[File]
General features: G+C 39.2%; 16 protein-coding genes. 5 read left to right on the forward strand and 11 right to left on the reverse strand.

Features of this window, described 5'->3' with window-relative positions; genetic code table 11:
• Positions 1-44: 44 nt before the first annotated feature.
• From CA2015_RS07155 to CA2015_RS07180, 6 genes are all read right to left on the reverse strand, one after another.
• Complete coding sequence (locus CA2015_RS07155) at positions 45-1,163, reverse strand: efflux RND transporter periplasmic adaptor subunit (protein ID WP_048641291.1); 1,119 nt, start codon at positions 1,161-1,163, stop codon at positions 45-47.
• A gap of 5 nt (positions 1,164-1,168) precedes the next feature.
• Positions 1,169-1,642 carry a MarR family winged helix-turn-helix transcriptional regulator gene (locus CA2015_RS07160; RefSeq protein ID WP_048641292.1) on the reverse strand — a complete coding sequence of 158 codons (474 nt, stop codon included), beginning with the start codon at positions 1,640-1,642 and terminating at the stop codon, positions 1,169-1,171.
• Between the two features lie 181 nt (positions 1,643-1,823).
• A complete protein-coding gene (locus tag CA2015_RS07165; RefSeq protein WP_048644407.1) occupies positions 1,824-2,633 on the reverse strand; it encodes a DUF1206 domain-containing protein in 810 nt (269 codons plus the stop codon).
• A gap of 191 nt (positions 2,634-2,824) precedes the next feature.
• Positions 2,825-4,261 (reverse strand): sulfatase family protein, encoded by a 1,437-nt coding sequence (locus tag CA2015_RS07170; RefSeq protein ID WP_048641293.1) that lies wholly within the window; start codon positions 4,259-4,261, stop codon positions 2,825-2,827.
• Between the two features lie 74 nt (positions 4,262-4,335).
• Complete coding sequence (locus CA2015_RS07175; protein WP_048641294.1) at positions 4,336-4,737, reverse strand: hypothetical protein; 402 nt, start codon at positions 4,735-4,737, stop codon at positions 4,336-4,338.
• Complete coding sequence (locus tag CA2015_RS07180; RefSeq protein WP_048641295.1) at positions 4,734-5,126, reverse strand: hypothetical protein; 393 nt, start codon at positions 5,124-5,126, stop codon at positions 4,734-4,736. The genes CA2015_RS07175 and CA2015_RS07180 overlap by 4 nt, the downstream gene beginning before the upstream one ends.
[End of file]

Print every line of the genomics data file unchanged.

General features: G+C 39.2%; 16 protein-coding genes. 5 read left to right on the forward strand and 11 right to left on the reverse strand.

Features of this window, described 5'->3' with window-relative positions; genetic code table 11:
• Positions 1-44: 44 nt before the first annotated feature.
• From CA2015_RS07155 to CA2015_RS07180, 6 genes are all read right to left on the reverse strand, one after another.
• Complete coding sequence (locus CA2015_RS07155) at positions 45-1,163, reverse strand: efflux RND transporter periplasmic adaptor subunit (protein ID WP_048641291.1); 1,119 nt, start codon at positions 1,161-1,163, stop codon at positions 45-47.
• A gap of 5 nt (positions 1,164-1,168) precedes the next feature.
• Positions 1,169-1,642 carry a MarR family winged helix-turn-helix transcriptional regulator gene (locus CA2015_RS07160; RefSeq protein ID WP_048641292.1) on the reverse strand — a complete coding sequence of 158 codons (474 nt, stop codon included), beginning with the start codon at positions 1,640-1,642 and terminating at the stop codon, positions 1,169-1,171.
• Between the two features lie 181 nt (positions 1,643-1,823).
• A complete protein-coding gene (locus tag CA2015_RS07165; RefSeq protein WP_048644407.1) occupies positions 1,824-2,633 on the reverse strand; it encodes a DUF1206 domain-containing protein in 810 nt (269 codons plus the stop codon).
• A gap of 191 nt (positions 2,634-2,824) precedes the next feature.
• Positions 2,825-4,261 (reverse strand): sulfatase family protein, encoded by a 1,437-nt coding sequence (locus tag CA2015_RS07170; RefSeq protein ID WP_048641293.1) that lies wholly within the window; start codon positions 4,259-4,261, stop codon positions 2,825-2,827.
• Between the two features lie 74 nt (positions 4,262-4,335).
• Complete coding sequence (locus CA2015_RS07175; protein WP_048641294.1) at positions 4,336-4,737, reverse strand: hypothetical protein; 402 nt, start codon at positions 4,735-4,737, stop codon at positions 4,336-4,338.
• Complete coding sequence (locus tag CA2015_RS07180; RefSeq protein WP_048641295.1) at positions 4,734-5,126, reverse strand: hypothetical protein; 393 nt, start codon at positions 5,124-5,126, stop codon at positions 4,734-4,736. The genes CA2015_RS07175 and CA2015_RS07180 overlap by 4 nt, the downstream gene beginning before the upstream one ends.